Foods that Increase Uric Acid Levels

Whenever we have a problem or a disorder, we immediately start seeking our doctors and searching the internet, for the answer to the question; What should we eat to control or eliminate the disease, which is all well and good. But in the long run, the million dollar question is, “What should we not eat?”. Well here are some foods that cause an increased level of uric acid, so you will know which foods to avoid, bringing down your increased uric acid levels.

Foods that Increase Uric Acid Levels

Foods that Increase Uric Acid Levels

Uric acid levels mainly increases due to one of these three reasons-

  1. Increased intake of purines
  2. Increased production of uric acid by the body
  3. Decreased excretion of uric acids in urine

It is evident, that foods play an important role in increased level of uric acid. Basically, foods rich in proteins cause an increased production of uric acid by increasing the formation of purines. Uric acid is a by-product of purine breakdown, which in turn, increases uric acid level in blood.

Some of the Foods That Cause an Increase in the Uric Acid Level are Given Below:-

Meat and Poultry- As the meat and poultry are highly rich in proteins; they also increase uric acid levels in the blood exponentially. So, these should surely be avoided.

  • Even meat extracts such as meat stock, meat stew and soups made from meat cause an increase in the level of uric acid.
  • Organ meats such as kidney, liver and brain are especially rich in purines and hence, cause most increase in the level of uric acid.
  • Game meats such as geese, turkey, venison, partridge and duck etc. also cause much increase in uric acid levels.

Seafood- Seafood is also very rich in proteins and hence, causes an elevation in the level of uric acid. Anchovies, mussels, shrimp, scallops, mackerel and herring etc. are some of the sea foods that cause increased level of uric acid in the body.

Baked Foods- Sorry to say this to cake lovers everywhere, but usually baked goods also cause an increase in uric acid levels in blood as they not only contain a lot of fat but also yeast which increases the level of uric acid in the body. Besides that, they are also usually made up of cereals, which are rich in proteins, hence can cause uric acid levels to increase as well.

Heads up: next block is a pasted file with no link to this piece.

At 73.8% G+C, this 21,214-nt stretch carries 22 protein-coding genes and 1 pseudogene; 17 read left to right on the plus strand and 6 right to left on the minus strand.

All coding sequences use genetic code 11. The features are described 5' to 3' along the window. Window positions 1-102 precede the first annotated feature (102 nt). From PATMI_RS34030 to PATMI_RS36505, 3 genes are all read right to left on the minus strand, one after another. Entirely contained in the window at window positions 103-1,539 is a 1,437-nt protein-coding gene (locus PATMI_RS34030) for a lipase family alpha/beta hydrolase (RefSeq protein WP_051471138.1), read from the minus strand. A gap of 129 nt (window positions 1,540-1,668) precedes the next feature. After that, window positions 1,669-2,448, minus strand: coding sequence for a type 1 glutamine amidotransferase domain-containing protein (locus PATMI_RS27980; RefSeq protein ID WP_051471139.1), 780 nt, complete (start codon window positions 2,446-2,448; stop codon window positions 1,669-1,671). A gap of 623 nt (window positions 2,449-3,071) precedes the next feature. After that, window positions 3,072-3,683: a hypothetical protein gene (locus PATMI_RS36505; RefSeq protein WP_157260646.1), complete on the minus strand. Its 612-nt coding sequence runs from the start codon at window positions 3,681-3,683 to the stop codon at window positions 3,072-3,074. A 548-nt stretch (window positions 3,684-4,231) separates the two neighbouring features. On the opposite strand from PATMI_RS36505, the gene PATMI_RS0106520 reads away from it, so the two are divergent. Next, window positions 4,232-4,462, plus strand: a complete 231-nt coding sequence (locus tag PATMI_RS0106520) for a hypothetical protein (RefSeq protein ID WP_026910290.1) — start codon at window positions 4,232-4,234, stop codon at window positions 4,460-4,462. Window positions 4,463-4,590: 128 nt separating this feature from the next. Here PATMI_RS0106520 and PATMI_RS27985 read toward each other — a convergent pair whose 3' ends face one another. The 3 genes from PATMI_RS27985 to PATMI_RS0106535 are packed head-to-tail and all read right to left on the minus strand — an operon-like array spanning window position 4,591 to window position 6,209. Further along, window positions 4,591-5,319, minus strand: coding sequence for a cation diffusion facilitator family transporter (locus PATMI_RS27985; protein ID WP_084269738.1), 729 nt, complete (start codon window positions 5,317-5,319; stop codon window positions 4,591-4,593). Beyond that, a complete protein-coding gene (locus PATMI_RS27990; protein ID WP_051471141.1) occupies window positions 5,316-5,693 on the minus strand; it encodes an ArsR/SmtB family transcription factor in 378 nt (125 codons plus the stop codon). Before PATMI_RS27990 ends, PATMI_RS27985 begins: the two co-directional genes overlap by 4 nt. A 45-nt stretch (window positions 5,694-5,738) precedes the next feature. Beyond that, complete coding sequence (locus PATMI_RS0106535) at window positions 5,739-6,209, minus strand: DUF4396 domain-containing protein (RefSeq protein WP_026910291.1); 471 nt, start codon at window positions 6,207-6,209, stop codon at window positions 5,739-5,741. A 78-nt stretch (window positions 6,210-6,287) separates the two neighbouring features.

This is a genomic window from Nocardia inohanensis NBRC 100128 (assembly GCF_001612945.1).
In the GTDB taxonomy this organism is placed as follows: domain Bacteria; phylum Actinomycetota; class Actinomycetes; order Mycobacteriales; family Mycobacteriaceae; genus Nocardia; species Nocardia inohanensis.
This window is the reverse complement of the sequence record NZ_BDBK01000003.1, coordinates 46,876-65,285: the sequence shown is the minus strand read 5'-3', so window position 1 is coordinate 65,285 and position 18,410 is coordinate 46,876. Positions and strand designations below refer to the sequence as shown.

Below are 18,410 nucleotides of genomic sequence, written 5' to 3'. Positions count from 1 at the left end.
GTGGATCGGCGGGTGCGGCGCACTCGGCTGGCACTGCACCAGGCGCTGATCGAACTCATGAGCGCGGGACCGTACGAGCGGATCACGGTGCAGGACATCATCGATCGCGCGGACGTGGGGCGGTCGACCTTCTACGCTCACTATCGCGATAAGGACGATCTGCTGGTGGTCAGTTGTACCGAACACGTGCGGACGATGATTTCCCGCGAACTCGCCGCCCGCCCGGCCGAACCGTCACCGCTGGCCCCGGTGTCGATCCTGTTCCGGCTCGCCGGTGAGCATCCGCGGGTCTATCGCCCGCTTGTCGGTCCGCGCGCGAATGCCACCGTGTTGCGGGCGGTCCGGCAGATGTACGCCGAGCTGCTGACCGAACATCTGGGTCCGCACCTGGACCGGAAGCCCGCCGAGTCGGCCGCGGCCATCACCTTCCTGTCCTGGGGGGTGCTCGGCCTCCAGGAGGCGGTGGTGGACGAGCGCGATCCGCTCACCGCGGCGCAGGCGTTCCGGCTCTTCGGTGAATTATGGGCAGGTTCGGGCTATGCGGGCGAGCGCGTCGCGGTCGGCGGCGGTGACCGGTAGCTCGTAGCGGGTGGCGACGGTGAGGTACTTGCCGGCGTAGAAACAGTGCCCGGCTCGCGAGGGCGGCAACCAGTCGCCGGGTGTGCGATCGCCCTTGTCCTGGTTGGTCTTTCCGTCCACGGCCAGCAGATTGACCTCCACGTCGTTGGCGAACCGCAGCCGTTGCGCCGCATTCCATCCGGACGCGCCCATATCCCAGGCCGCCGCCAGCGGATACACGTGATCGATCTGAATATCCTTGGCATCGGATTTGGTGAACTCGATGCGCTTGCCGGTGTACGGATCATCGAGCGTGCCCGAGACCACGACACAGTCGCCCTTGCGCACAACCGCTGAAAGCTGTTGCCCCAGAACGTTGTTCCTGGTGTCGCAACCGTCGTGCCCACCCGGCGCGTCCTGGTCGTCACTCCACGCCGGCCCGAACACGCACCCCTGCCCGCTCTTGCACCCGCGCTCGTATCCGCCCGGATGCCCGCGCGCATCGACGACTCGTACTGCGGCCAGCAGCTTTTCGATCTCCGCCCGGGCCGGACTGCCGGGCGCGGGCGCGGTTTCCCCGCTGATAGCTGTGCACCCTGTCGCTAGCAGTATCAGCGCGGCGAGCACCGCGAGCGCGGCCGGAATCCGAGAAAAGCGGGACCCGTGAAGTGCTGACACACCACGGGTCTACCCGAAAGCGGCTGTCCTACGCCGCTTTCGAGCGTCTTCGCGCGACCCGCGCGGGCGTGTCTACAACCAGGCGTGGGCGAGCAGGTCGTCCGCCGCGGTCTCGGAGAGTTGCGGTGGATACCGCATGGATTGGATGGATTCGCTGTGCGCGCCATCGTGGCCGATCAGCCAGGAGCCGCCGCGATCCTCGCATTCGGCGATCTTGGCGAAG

Alcohol- Alcohol especially packs a punch (and not the alcoholic kind), as far as increased uric acid levels are concerned, as ethanol not only causes an increased production of lactic acid which, in turn, causes an increased production of uric acid but it also reduces excretion of uric acid by causing dehydration. And voila, it causes an epic increase in uric acid levels.

  • Beer, being made up of grains and fermented by yeast, is especially rich in purines and hence can cause rapid increase in the level of uric acid.

Soft Drinks- Fruity beverages and sweetened soft drinks can also increase the uric acid level in blood as it contains fructose. A product of fructose metabolism interferes with purine metabolism causing an increase in the formation of uric acid. It also competes with uric acid for excretion, causing decreased excretion of uric acid which further increases uric acid levels in blood.

High Fat Diet- A decreased amount of foods that are high in fats are required, if you don’t want to further increase your uric acid levels. Fats are believed to interfere with the proper working of kidneys in removing excess uric acid from blood. This includes foods such as cream, fried foods, oil rich gravy, cream cheese, whole milk etc.

Certain Vegetables- Not only meats, but there are certain vegetables which can also cause an increased amount of uric acid in our body. These vegetables are very rich in purines. Some of them are cauliflower, mushrooms, lentils, corns, spinach, peas, asparagus, legumes and dried beans etc.

So, now you know what not to eat, to keep your uric acid level in check.

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Team PainAssist
Team PainAssist
Written, Edited or Reviewed By: Team PainAssist, Pain Assist Inc. This article does not provide medical advice. See disclaimer
Last Modified On:July 7, 2017

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